Guides are available in the gallery space and as a PDF online. Please share your response artworks with email@example.com or you can tag the artist @how_fascinating and festival @photoirelandfst on social media !
All entries will be put into a raffle and three lucky explorers will be picked out of a hat to receive their own copy of Eyes Open by Susan Meiselas, thanks to The Library Project.
About the Artists
Hertta Kiiski is an artist living in Turku, Finland. She works with photography, textiles, video, installation, space and often with animals and her daughters and niece. Her practice imagines an alternative past or future in which life forms of the planet mingle with each other in harmony. The works exist in a framework of love – the representation of interrelations between humans, non-humans and space. She creates site-sensitive installations to establish a space for breathing and listening.
She has an MFA from the Finnish Academy of Fine Arts (2015) and a BA in Photography from Turku Arts Academy (2012). Her artworks have been on display in numerous galleries, museums and photo festivals in Finland and abroad. The recent exhibitions include a solo exhibition Primeval Soup at Turku Art Museum (FI), Silent Spring at Hafnarborg Museum (IS) and a retrospective exhibition Violet Sea at the Finnish Museum of Photography. Her second book ‘I was an apple and I got peeled – but it was a good thing’ was published 2016 (Kehrer Verlag, Berlin). She is also a board member at an artist-run gallery Titanik in Turku (FI) and runs a window gallery Delfoi. She is currently supported by The Arts Promotion Centre Finland.
Róisín White is a visual artist based in Dublin, working primarily with photography, while incorporating drawing, sculpture, and collage into her practice. Róisín holds a BA(hons) in Photography from DIT, and certificates in Ceramics and Sculpture from NCAD.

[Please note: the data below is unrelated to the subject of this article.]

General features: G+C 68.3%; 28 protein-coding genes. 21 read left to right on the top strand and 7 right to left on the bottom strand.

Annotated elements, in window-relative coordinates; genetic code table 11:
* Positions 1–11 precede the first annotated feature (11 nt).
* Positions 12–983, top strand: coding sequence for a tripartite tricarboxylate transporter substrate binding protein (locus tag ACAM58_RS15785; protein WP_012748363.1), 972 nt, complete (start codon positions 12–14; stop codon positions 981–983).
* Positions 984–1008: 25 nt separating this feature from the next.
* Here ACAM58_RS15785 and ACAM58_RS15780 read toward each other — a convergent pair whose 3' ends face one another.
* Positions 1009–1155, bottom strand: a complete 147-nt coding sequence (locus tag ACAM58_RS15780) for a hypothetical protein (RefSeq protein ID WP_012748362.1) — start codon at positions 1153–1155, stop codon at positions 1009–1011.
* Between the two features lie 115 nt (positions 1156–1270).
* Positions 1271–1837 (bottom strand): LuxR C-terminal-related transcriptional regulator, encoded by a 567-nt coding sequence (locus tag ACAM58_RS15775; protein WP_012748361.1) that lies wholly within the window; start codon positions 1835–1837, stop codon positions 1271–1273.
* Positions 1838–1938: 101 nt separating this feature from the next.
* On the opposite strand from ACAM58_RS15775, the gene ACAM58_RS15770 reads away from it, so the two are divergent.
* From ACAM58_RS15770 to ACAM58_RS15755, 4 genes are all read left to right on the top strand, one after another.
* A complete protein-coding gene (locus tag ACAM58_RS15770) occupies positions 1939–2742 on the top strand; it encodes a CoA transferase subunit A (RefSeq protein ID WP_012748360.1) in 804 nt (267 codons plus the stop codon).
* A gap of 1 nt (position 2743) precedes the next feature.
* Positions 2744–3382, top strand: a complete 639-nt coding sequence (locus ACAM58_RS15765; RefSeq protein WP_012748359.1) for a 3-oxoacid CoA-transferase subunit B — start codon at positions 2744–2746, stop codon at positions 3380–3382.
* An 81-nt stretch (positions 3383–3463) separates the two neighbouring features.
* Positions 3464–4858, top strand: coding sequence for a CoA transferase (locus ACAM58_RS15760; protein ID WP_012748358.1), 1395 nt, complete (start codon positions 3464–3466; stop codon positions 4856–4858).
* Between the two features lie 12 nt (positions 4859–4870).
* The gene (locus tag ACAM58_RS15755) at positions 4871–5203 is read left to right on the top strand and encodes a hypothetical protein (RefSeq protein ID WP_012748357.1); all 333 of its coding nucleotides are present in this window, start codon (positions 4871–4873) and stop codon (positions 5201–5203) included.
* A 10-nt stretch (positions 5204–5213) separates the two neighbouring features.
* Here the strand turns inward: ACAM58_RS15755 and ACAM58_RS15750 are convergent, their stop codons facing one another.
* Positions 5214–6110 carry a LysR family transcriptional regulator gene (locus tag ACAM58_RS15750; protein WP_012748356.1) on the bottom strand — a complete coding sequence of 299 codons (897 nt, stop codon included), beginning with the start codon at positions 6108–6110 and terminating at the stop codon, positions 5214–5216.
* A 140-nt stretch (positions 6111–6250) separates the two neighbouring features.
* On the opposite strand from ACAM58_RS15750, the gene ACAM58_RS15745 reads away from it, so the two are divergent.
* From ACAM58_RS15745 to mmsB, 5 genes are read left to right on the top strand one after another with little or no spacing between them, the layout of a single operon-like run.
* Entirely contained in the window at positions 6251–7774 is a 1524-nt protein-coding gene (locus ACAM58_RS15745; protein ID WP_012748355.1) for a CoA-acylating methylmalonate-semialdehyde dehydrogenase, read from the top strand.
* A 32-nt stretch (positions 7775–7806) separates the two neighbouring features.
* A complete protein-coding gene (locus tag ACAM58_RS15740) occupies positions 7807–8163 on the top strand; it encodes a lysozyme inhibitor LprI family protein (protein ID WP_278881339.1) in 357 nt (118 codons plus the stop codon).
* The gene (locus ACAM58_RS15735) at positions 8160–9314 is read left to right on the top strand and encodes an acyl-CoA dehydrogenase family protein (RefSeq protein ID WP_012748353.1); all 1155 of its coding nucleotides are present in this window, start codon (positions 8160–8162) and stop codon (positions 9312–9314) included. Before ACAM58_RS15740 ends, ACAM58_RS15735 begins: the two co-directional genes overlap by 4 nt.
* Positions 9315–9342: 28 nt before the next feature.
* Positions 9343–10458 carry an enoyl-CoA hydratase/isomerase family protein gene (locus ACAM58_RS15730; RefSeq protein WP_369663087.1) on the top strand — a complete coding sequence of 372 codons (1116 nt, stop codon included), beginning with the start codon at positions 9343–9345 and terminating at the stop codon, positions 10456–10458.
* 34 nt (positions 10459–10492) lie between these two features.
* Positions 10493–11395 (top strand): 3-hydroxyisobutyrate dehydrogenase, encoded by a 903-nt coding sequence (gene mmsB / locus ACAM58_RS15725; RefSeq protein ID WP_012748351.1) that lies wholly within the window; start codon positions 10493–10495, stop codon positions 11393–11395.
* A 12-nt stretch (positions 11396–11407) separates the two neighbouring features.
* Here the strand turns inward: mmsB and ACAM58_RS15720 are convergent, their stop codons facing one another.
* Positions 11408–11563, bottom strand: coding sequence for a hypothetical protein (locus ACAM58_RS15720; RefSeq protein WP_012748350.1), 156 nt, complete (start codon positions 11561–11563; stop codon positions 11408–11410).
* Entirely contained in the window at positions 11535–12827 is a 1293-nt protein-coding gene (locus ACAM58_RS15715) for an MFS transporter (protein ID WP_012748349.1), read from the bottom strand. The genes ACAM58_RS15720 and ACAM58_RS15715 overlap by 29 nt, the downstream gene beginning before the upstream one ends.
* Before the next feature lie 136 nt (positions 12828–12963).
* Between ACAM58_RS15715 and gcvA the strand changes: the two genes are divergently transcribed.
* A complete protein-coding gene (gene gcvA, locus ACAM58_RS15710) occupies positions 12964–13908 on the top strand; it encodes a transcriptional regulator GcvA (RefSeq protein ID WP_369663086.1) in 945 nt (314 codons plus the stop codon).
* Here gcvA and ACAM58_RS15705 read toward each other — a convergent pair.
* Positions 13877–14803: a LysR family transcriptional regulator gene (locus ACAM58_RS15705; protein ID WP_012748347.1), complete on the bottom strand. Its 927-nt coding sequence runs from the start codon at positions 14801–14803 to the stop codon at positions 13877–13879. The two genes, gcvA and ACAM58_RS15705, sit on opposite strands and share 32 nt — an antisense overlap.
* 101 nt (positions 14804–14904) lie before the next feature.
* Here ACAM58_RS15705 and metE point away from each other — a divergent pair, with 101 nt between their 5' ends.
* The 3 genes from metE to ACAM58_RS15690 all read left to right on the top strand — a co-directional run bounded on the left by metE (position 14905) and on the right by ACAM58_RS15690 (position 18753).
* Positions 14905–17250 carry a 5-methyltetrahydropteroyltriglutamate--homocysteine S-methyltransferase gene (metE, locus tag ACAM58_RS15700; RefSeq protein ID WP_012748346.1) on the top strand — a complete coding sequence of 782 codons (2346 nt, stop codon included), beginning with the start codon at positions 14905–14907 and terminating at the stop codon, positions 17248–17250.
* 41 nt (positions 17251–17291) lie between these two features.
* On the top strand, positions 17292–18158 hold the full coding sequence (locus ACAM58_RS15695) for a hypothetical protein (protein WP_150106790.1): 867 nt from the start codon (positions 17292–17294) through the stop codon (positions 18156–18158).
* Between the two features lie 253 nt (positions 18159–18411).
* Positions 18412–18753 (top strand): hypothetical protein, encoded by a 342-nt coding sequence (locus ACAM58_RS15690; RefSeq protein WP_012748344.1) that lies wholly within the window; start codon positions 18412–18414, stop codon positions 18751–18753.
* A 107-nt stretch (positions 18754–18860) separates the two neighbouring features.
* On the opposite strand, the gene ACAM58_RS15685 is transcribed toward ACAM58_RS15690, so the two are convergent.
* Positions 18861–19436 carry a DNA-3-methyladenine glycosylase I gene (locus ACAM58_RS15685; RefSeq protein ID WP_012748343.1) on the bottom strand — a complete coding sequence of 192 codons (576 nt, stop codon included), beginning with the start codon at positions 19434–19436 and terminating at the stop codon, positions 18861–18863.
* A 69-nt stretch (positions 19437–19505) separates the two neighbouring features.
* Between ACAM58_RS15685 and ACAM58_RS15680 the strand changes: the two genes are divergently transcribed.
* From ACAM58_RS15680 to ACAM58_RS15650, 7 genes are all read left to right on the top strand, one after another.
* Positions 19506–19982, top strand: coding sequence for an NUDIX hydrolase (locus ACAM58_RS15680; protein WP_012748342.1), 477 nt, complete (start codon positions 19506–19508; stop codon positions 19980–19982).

Róisín White’s work draws from archival materials and seeks to create a dialogue with our forgotten histories through the use of found photography and ephemera. She has an interest in exploring lore and the fictional narrative that can be discovered in discarded imagery, previous understandings agitated, and new meanings drawn out. Roisin’s sculptural work brings her photographic work into the three-dimensional and builds on means of photographic reception.
White has exhibited her work in Ireland and across Europe, with her debut solo exhibition at The Library Project in August 2018. She was selected to represent PhotoIreland at Futures Photography platform, and was selected for Parallel European Photography Platform in 2018/9. In 2020 she was selected for a solo exhibition with Pallas Projects, which has been postponed until 2021.
Image, Left: Hertta Kiiski and performers Irma and Elli. Photo by Viivi Saikkonen.
Image, Right: Róisín White, courtesy of the artist.
AVAILABLE TO PRE-ORDER NOW
FOR RELEASE IN SEPTEMBER
Published on the occasion of the twelfth edition of PhotoIreland Festival, this limited edition publication will present a record and reflection of the month-long programme of events. In addition, readers will find exclusive texts and work, expanding on the conversations had during the festival. We invited a number of contributors to reflect on the theme of the festival and some of the artists presented.